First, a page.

How to Invest in U.S. Series I Savings Bonds

Series I U.S. savings bonds are an option for anyone who is interested in owning government bonds.

Many investors consider them to be a viable savings product with low-risk and protection from inflation.

What Are U.S. Series I Savings Bonds?

U.S. Series I savings bonds (I-bonds) are super low-risk, liquid bonds issued by the U.S. Department of the Treasury.

It is a savings product that earns interest and also protects against inflation.

The annual interest rate is determined by a combination of two things: the fixed rate and semiannual inflation rate.

The fixed rate remains the same for the life of the bond while the semiannual inflation rate is a variable rate that changes according to inflation based on the Consumer Price Index for Urban Consumers.

Both rates change on the first day of every May and November.

Many people consider these savings bonds to be loans to the government because they are technically IOUs from the government.

Few believe the government will skip out on a loan, thus why government bonds are viewed as extremely safe investments — like savings accounts.

Determining the Composite Earnings Rate

Fixed rates and semiannual inflation rates are used to calculate the composite earnings rate.

After purchasing an I bond, the fixed rate doesn’t change, but the semiannual inflation rate will change which means the composite will change semiannually.

Here’s how composite rates are determined:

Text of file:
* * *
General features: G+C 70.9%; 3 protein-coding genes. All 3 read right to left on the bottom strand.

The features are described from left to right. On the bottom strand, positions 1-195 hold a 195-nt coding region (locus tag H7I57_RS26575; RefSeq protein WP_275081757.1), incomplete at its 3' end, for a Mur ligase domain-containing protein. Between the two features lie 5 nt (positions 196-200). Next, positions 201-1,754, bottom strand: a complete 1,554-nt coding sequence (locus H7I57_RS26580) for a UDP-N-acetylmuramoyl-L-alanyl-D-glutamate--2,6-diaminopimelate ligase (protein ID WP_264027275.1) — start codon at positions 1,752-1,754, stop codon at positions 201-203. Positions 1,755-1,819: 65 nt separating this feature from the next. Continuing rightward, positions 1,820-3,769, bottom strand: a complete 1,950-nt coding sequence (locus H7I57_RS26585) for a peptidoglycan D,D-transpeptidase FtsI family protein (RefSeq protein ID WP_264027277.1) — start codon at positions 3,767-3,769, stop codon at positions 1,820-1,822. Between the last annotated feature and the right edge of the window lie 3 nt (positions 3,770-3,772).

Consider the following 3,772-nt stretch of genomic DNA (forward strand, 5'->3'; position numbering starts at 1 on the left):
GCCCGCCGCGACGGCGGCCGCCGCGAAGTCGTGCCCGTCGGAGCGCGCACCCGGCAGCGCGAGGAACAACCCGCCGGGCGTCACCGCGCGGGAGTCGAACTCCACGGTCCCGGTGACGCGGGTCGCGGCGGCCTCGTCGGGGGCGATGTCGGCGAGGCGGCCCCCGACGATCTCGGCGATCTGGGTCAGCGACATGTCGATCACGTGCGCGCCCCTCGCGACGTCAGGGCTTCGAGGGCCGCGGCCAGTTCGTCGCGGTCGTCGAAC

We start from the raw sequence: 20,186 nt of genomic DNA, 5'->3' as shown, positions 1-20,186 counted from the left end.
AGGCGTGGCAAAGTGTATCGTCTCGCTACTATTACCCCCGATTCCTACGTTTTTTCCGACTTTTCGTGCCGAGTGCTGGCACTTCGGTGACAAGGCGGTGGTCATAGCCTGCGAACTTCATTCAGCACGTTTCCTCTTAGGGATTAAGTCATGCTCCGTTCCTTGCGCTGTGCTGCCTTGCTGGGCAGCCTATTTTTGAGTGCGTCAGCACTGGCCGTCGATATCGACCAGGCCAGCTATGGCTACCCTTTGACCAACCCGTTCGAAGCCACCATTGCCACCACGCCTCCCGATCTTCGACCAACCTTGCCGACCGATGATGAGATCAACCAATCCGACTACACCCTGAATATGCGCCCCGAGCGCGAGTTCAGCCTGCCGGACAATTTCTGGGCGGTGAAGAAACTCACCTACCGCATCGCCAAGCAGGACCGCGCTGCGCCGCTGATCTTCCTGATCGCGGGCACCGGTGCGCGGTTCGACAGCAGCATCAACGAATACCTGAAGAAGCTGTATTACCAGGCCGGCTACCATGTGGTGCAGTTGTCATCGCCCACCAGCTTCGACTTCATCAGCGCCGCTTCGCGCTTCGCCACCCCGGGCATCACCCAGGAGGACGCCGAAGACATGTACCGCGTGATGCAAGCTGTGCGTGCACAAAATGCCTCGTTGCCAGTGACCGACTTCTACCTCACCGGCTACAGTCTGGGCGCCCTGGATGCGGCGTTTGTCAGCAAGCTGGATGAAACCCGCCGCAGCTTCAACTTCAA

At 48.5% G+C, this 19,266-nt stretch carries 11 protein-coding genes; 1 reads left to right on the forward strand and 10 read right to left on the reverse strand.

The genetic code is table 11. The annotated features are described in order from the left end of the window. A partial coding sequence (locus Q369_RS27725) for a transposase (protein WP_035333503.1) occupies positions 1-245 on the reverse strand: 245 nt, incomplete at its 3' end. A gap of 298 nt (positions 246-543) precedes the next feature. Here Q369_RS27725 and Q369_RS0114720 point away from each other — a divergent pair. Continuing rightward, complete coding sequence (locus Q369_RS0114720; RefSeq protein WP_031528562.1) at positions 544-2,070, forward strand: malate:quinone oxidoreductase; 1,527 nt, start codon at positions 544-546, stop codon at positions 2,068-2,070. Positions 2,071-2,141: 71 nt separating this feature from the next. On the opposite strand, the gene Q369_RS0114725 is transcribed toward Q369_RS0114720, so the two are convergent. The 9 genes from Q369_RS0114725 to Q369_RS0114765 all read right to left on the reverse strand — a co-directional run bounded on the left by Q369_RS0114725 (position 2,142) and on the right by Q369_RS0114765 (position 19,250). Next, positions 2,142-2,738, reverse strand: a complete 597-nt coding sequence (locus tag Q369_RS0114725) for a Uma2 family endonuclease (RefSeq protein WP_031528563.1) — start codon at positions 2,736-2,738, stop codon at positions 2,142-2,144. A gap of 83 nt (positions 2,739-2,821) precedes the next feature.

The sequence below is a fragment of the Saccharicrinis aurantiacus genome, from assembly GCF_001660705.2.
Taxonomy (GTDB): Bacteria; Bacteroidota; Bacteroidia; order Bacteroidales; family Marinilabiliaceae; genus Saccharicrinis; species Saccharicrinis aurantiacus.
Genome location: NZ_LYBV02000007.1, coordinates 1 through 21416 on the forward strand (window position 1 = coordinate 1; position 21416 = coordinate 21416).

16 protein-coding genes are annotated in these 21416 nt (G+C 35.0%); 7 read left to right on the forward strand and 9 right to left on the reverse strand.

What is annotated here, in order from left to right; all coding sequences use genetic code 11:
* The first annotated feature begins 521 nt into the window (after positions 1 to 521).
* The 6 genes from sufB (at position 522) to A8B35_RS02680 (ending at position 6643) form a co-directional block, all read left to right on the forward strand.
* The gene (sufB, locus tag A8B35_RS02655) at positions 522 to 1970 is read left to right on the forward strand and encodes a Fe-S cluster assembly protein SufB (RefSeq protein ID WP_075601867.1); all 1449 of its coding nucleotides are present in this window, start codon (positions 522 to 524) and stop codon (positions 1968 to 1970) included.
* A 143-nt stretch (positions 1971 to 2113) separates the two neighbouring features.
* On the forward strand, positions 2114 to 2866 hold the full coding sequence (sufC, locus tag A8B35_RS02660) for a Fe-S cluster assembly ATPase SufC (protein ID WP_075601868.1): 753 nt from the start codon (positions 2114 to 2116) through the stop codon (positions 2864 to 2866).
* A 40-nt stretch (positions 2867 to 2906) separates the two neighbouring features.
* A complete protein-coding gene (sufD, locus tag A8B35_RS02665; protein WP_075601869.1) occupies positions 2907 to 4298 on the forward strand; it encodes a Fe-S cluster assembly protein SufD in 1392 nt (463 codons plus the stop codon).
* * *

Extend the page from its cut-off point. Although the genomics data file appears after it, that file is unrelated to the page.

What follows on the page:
Composite rate = [Fixed rate + (2 x Semiannual inflation rate) + (Fixed rate x Semiannual inflation rate)]

Here’s an example of how the Treasury Department calculates the composite I Bond earnings rate:

Fixed rate = 0.00%
Semiannual inflation rate = 0.37%

Composite rate = 0.0000 + (2 x 0.0037) + (0.0000 + 0.0037)
Composite rate = 0.0000 + 0.0074 + 0.0000
Composite rate = 0.0074 = 0.74%

How to Purchase I Bonds

You can purchase Series I Bonds at face value – you’ll get a $50 I Bond for $50. In a single calendar year, you can buy a maximum of $5,000 in bonds.

For paper savings bonds, you’ll receive your purchase in the fewest possible denominations of $50, $75, $100, $200, $500, $1,000, or $5,000.

Electronic bonds can be bought to penny for $25 or more (e.g. $46.77 or $88.02).

I Bonds can be bought by visiting TreasuryDirect (the only accounts that hold electronic I Bonds), ordering paper savings bonds through TreasuryDirect, ordering through a financial institution, or setting up a payroll savings plan.

Recently, the IRS also allows taxpayers to purchase Series I Bonds with your tax refund.

The Best Time to Buy and Sell Bonds

The interest earnings on Series I savings bonds are applied, regardless of the day during the month that you choose to buy or sell them.

Such a technicality means that bondholders can buy late in the month and sell early in the month while still earning the entire month’s worth of interest.

Firstly, it offers greater liquidity to bondholders because their money is tied up for a shorter period of time.

You are committing money late into the month and gaining access to that money early into the month, with no negative effect on your interest earnings.

It may come in handy if the money is needed for a major purchase, a financial emergency or a more profitable investment venture.

Secondly, it boosts your effective return on Series I bonds.

The prudent bondholder who bought I bonds on the last day of a month and sold them early in the month is invested for nearly two months less.

How to Estimate Upcoming Series I Savings Bond Rates

Due to the way that the semi-annual inflation rate is calculated, it is possible to estimate the inflation-rate component of a Series I savings bond by tracking the CPI-U numbers released by the Bureau of Labor Statistics.